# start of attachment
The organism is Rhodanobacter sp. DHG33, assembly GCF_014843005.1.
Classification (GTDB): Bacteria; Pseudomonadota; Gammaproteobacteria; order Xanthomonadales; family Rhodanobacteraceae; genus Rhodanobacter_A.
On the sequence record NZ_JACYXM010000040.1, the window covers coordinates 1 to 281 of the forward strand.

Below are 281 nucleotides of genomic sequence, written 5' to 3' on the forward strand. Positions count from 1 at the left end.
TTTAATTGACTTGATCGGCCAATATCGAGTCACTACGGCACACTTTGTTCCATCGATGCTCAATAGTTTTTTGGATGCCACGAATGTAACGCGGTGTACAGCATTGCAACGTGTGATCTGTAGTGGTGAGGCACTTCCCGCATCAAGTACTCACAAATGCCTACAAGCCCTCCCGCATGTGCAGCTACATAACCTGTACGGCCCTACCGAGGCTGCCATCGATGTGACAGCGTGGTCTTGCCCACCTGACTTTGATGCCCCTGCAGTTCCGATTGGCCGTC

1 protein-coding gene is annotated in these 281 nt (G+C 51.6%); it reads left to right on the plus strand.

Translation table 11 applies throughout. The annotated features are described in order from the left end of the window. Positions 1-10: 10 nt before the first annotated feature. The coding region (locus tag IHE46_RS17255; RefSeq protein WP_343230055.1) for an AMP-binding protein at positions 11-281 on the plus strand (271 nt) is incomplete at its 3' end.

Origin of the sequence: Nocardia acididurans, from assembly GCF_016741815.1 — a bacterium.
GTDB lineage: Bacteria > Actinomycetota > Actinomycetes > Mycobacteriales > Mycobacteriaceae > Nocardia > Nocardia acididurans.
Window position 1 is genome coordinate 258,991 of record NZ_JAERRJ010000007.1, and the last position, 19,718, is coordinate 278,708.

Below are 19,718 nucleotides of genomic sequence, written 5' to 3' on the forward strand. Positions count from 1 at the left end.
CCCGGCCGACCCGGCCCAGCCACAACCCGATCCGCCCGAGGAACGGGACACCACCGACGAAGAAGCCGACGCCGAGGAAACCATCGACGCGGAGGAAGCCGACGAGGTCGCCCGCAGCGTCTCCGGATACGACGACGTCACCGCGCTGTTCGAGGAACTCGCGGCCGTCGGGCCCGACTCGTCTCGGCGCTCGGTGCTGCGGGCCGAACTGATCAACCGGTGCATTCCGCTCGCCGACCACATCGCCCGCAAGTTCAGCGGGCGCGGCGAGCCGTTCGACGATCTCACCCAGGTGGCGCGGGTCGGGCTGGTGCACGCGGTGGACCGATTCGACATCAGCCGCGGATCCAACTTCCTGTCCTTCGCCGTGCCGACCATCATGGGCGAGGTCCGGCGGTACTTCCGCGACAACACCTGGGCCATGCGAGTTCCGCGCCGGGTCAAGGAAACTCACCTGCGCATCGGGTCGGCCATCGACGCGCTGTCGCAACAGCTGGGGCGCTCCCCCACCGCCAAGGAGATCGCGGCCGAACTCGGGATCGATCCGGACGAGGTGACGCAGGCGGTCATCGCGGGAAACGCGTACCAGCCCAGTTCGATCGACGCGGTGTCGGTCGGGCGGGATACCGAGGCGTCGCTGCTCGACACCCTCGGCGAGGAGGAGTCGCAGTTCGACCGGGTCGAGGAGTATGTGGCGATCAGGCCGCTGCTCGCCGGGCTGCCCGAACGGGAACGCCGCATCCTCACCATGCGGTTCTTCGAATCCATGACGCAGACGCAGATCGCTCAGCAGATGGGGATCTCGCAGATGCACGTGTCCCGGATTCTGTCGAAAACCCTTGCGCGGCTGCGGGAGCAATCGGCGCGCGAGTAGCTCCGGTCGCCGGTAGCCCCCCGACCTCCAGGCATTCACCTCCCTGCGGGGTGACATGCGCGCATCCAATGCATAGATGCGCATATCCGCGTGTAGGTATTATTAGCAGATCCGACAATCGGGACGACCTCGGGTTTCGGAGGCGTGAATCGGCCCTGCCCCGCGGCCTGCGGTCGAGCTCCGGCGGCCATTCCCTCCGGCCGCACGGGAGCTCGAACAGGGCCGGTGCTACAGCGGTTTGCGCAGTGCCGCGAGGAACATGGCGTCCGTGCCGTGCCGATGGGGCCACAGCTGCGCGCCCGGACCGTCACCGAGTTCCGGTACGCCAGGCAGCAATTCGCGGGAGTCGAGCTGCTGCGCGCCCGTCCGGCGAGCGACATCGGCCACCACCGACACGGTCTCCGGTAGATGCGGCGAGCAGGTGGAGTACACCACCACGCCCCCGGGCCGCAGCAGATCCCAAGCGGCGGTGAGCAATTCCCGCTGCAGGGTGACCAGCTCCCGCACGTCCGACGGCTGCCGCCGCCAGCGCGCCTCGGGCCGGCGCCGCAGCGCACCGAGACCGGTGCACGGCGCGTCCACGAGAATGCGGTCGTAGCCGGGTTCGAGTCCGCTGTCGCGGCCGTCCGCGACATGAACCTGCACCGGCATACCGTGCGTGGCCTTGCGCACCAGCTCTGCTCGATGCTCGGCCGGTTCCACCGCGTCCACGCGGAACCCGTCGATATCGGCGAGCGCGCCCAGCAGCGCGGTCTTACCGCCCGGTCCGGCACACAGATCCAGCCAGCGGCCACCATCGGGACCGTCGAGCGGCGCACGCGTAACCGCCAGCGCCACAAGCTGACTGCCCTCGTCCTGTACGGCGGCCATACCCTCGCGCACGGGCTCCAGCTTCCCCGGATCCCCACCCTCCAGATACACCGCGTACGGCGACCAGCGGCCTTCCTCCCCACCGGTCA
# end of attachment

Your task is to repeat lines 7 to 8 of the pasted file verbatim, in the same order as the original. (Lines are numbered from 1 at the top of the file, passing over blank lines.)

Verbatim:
Translation table 11 applies throughout. The annotated features are described in order from the left end of the window. Positions 1-10: 10 nt before the first annotated feature. The coding region (locus tag IHE46_RS17255; RefSeq protein WP_343230055.1) for an AMP-binding protein at positions 11-281 on the plus strand (271 nt) is incomplete at its 3' end.

Origin of the sequence: Nocardia acididurans, from assembly GCF_016741815.1 — a bacterium.